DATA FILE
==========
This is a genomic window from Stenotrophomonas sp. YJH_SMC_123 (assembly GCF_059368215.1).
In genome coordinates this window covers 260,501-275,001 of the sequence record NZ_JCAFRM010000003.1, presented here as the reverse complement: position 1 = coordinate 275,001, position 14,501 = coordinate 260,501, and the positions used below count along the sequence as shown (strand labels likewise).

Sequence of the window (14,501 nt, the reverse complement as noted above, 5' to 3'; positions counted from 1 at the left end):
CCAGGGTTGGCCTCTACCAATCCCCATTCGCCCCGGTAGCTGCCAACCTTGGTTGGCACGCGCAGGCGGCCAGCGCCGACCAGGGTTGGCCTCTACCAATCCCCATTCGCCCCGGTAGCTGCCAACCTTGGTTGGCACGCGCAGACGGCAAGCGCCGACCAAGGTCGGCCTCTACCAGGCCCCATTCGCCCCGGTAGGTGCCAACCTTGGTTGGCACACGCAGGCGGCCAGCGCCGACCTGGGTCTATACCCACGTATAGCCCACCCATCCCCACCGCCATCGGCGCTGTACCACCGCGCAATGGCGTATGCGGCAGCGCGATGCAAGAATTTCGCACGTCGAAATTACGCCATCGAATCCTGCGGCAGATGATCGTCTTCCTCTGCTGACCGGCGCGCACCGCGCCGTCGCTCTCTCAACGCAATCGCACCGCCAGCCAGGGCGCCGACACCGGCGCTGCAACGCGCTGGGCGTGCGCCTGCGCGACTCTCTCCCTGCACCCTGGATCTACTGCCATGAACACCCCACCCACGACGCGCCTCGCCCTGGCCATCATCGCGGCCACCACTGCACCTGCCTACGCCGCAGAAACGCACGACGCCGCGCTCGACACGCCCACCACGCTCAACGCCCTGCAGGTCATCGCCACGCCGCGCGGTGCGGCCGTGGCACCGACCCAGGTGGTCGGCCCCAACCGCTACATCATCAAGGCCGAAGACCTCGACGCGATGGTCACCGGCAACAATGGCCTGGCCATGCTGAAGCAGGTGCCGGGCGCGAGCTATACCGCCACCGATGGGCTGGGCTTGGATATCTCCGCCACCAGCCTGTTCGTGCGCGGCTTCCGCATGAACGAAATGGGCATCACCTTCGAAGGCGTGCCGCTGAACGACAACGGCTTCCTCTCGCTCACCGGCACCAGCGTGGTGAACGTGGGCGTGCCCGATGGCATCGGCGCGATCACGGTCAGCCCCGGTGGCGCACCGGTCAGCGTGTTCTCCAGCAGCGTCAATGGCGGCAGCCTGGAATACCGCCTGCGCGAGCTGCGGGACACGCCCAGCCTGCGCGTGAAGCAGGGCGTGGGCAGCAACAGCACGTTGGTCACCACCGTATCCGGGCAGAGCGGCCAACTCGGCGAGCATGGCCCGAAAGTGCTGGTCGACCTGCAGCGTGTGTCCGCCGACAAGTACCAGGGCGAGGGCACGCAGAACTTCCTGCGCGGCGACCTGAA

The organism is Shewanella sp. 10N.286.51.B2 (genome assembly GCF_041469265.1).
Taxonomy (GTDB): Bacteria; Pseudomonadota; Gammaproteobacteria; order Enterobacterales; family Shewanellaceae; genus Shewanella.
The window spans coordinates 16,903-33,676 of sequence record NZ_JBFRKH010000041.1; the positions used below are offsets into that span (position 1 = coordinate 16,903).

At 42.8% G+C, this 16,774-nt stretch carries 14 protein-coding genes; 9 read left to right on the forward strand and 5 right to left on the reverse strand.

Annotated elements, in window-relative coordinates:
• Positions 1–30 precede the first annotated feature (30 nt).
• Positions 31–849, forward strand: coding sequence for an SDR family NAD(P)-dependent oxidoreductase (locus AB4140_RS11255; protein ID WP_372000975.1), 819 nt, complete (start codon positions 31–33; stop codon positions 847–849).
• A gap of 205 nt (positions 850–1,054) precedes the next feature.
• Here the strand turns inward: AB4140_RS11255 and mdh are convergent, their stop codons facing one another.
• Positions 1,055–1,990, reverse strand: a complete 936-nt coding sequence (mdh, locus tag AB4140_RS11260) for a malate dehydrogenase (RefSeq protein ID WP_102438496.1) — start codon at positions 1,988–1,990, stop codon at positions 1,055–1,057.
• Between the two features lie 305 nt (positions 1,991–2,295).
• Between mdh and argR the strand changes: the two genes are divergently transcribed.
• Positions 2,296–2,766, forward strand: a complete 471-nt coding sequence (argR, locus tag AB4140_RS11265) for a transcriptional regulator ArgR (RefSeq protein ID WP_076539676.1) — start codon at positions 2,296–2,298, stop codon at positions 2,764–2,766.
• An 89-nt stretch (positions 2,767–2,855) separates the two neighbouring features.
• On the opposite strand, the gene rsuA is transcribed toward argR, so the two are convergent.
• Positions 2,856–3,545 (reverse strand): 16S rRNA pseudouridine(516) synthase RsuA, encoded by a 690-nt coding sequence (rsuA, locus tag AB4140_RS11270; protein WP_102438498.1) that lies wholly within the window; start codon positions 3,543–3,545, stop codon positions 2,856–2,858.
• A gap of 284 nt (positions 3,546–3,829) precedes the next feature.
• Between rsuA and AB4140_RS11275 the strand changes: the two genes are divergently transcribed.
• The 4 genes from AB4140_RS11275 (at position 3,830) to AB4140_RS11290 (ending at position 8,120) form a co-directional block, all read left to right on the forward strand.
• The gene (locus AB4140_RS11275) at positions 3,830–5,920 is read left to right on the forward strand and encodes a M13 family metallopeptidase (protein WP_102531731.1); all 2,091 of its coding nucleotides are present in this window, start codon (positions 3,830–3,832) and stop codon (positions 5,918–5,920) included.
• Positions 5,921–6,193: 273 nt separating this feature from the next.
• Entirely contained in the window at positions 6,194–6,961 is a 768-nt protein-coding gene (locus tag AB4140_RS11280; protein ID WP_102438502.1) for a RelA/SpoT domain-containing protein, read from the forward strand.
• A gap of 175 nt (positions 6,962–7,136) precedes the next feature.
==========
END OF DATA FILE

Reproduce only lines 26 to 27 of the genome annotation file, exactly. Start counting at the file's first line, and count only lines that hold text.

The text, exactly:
• Entirely contained in the window at positions 6,194–6,961 is a 768-nt protein-coding gene (locus tag AB4140_RS11280; protein ID WP_102438502.1) for a RelA/SpoT domain-containing protein, read from the forward strand.
• A gap of 175 nt (positions 6,962–7,136) precedes the next feature.